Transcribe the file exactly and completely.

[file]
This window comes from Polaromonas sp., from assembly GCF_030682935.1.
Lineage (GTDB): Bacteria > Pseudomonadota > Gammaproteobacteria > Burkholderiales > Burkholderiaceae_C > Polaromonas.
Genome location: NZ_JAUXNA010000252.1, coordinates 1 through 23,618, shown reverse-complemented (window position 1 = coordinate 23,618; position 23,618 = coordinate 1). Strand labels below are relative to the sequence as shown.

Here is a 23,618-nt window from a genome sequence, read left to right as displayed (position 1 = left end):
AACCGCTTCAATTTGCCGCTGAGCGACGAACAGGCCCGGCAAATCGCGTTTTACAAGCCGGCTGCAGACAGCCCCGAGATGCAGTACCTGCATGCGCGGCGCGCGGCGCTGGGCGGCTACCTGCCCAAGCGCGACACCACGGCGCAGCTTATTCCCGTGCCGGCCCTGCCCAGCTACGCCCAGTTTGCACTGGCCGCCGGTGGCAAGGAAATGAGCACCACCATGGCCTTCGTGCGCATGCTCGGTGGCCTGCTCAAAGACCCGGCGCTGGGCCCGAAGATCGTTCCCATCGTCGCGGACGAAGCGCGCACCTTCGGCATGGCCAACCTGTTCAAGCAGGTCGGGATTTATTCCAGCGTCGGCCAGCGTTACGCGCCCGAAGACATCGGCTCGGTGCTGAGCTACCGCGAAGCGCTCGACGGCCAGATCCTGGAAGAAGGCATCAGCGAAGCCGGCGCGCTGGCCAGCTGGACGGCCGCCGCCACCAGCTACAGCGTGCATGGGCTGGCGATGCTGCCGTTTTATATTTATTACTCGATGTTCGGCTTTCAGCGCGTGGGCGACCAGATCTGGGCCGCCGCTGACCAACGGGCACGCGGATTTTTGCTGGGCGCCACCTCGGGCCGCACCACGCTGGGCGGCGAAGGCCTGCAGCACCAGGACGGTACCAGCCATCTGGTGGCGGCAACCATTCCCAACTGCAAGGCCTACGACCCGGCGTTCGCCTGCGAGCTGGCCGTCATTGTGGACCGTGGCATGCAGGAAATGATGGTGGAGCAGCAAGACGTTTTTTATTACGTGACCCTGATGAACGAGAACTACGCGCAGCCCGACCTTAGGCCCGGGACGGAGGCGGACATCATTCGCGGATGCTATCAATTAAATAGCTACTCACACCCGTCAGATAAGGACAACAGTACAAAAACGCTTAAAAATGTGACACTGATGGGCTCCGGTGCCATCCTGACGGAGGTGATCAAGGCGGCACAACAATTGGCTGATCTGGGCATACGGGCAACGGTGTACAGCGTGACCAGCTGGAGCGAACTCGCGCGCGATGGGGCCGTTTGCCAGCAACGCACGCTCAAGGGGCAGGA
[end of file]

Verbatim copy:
This window comes from Polaromonas sp., from assembly GCF_030682935.1.
Lineage (GTDB): Bacteria > Pseudomonadota > Gammaproteobacteria > Burkholderiales > Burkholderiaceae_C > Polaromonas.
Genome location: NZ_JAUXNA010000252.1, coordinates 1 through 23,618, shown reverse-complemented (window position 1 = coordinate 23,618; position 23,618 = coordinate 1). Strand labels below are relative to the sequence as shown.

Here is a 23,618-nt window from a genome sequence, read left to right as displayed (position 1 = left end):
AACCGCTTCAATTTGCCGCTGAGCGACGAACAGGCCCGGCAAATCGCGTTTTACAAGCCGGCTGCAGACAGCCCCGAGATGCAGTACCTGCATGCGCGGCGCGCGGCGCTGGGCGGCTACCTGCCCAAGCGCGACACCACGGCGCAGCTTATTCCCGTGCCGGCCCTGCCCAGCTACGCCCAGTTTGCACTGGCCGCCGGTGGCAAGGAAATGAGCACCACCATGGCCTTCGTGCGCATGCTCGGTGGCCTGCTCAAAGACCCGGCGCTGGGCCCGAAGATCGTTCCCATCGTCGCGGACGAAGCGCGCACCTTCGGCATGGCCAACCTGTTCAAGCAGGTCGGGATTTATTCCAGCGTCGGCCAGCGTTACGCGCCCGAAGACATCGGCTCGGTGCTGAGCTACCGCGAAGCGCTCGACGGCCAGATCCTGGAAGAAGGCATCAGCGAAGCCGGCGCGCTGGCCAGCTGGACGGCCGCCGCCACCAGCTACAGCGTGCATGGGCTGGCGATGCTGCCGTTTTATATTTATTACTCGATGTTCGGCTTTCAGCGCGTGGGCGACCAGATCTGGGCCGCCGCTGACCAACGGGCACGCGGATTTTTGCTGGGCGCCACCTCGGGCCGCACCACGCTGGGCGGCGAAGGCCTGCAGCACCAGGACGGTACCAGCCATCTGGTGGCGGCAACCATTCCCAACTGCAAGGCCTACGACCCGGCGTTCGCCTGCGAGCTGGCCGTCATTGTGGACCGTGGCATGCAGGAAATGATGGTGGAGCAGCAAGACGTTTTTTATTACGTGACCCTGATGAACGAGAACTACGCGCAGCCCGACCTTAGGCCCGGGACGGAGGCGGACATCATTCGCGGATGCTATCAATTAAATAGCTACTCACACCCGTCAGATAAGGACAACAGTACAAAAACGCTTAAAAATGTGACACTGATGGGCTCCGGTGCCATCCTGACGGAGGTGATCAAGGCGGCACAACAATTGGCTGATCTGGGCATACGGGCAACGGTGTACAGCGTGACCAGCTGGAGCGAACTCGCGCGCGATGGGGCCGTTTGCCAGCAACGCACGCTCAAGGGGCAGGA